Because Kit exhibits pleiotropic effects on melanogenesis, gametogenesis, and hematopoiesis, mutations in the gene cause leucism and also impaired fertility and anemia (Besmer et al. 1993). However, the leucistic voles with the nonsynonymous substitution (c.1810G>A) reproduced normally, and the increase rate of body length did not differ between leucism and agouti according to our ANCOVA (Fig. 4; F1, 14 = 0.079, P = 0.78). These results indicate that the substitution affects only melanogenesis, or at least would not impact germ cell lines and individual growth. Although the causative genes have not yet been identified in the wild mammals because of the difficulty of the forward genetic approach, this study suggests that leucism-related genes widely known to also trigger other diseases in laboratory animals can be responsible for leucistic phenotypes in wild mammal species showing no maladaptive diseases. On the other hand, human Gly601Arg, the homologous mutation to the Gly604Arg in this study, cause a distinct phenotype: a large depigmented skin patch on forehead and multiple large areas of depigmented skin scattered over body accompanied by a left congenital hand abnormality of three digits with complete cutaneous syndactyly and an underdeveloped left forearm compared to the right (Syrris et al. 2000), implying that the consequence of the homologous mutation differed depending on organisms. In addition, an absence of melanocytes may impair other important functions, such as ultraviolet protection (Reissmann and Ludwig 2013).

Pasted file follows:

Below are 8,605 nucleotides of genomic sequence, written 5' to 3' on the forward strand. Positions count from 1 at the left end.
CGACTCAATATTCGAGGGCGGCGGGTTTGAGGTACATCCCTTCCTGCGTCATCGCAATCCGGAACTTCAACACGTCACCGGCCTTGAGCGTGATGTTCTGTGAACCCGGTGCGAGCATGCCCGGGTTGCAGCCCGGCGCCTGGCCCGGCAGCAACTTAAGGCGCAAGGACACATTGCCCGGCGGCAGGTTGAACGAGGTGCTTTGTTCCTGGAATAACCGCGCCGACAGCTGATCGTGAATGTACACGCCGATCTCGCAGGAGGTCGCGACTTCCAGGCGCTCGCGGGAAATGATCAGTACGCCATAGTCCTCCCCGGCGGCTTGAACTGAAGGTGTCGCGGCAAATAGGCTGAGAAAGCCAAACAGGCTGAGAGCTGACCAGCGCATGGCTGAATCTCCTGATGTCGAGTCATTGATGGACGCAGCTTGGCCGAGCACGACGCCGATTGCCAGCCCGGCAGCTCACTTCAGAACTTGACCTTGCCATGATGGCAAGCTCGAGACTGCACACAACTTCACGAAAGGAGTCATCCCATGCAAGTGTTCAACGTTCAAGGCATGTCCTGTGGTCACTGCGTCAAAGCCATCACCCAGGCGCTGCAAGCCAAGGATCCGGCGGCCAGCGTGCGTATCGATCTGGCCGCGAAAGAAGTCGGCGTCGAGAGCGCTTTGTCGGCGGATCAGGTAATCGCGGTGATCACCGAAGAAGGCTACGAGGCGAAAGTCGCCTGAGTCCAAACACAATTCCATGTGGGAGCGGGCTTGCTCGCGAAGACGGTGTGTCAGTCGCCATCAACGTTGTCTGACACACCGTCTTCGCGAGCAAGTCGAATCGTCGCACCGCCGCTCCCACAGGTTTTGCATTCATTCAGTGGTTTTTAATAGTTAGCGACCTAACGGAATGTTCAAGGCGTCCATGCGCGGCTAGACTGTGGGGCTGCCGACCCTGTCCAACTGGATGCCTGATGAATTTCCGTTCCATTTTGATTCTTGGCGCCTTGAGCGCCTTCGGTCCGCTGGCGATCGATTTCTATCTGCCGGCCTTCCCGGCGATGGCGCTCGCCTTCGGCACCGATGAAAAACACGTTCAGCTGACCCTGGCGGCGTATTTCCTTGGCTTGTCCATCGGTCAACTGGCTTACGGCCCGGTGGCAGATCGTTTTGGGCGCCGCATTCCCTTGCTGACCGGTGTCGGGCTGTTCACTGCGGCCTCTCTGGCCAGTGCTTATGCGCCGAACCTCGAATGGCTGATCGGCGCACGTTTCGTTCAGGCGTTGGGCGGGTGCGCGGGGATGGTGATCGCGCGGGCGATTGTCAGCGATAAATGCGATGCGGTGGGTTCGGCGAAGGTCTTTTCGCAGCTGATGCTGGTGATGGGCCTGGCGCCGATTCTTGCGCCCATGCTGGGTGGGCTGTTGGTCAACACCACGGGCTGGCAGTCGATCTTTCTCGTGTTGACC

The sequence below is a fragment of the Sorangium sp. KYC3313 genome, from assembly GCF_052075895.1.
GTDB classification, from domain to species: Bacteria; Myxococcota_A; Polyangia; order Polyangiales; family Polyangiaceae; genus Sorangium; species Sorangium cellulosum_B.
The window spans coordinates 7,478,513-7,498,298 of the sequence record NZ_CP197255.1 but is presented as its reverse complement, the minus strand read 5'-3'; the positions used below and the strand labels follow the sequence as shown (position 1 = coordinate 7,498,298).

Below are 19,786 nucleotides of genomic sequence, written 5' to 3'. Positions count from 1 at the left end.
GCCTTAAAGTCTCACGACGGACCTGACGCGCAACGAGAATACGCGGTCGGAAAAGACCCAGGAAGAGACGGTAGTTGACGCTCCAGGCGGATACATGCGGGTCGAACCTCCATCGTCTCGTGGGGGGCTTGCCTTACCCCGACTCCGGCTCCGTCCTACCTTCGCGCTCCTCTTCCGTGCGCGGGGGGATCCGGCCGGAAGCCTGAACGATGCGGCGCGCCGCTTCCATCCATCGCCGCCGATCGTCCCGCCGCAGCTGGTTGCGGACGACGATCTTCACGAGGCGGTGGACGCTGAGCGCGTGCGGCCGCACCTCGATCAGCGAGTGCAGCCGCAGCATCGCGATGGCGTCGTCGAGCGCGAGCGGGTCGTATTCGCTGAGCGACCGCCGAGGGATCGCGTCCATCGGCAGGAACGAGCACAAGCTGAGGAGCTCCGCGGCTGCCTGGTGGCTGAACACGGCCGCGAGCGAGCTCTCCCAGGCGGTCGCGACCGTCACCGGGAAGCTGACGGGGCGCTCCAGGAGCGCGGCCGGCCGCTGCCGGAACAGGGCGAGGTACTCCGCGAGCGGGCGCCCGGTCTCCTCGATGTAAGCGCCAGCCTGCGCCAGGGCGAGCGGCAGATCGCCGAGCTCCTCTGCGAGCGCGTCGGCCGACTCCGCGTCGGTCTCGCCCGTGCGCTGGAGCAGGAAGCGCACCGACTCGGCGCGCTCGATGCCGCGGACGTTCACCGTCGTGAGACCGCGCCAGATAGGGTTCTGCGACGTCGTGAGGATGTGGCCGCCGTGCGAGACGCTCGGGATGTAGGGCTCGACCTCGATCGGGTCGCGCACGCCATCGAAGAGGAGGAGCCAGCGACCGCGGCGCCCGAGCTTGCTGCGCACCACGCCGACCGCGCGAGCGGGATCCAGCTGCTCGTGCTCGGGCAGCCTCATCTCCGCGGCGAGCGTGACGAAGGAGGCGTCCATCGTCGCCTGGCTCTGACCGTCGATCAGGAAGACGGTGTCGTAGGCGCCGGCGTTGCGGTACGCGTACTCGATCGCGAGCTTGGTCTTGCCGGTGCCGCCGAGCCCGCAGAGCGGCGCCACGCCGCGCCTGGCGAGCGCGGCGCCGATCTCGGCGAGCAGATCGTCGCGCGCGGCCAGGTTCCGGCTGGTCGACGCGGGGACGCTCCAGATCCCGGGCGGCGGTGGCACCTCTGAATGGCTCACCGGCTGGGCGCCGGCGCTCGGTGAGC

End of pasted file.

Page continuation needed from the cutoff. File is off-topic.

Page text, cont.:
Additional reverse genetic studies using the CRISPR/Cas9-mediated knock-out method (Cong et al. 2013) are necessary to evaluate the impacts of this nonsynonymous substitution on organisms. As a supplementary experiment for this study, we tried to make the knock-out mouse with the targeted point mutation in Kit (c.1810G >A; see Supplemental Experiment Procedure (05murakami_2022-0003_Supplemental-Experimental-Procedure.pdf)). Through the experiment, we failed to introduce the targeted point mutation (c.1810G>A), but obtained a Kit knock-out mouse with an oligonucleotide insertion by the CRISPR/Cas9-mediated knock-out method for agouti-colored background ICR × C57/B6 mice. The knock-out mouse exhibited pigment losses on the belly and on the tips of the forefoot ( Supplementary Fig. S1 (05murakami_2022-0003_FigS1.pdf)). In the mouse, the 13-nucleotide insertion (5′-AGATGTTTAGCAA-3′) replaced the original six-nucleotide sites from 1807 to 1812 (5′-TTCGGG-3′) in exon 12 of the Kit locus, leading to a frameshift mutation with multiple translational stop codons; the first one of them provided translation termination at the amino acid residue 610, equivalent to the nucleotide position 1830. Haploinsufficiency characterized by truncated proteins due to a frameshift mutation should preserve approximately 50% of the KIT function, leading to a mild phenotype such as the partial leucism on the belly and forefoot rather than the white fur covering the entire body (Oiso et al. 2013).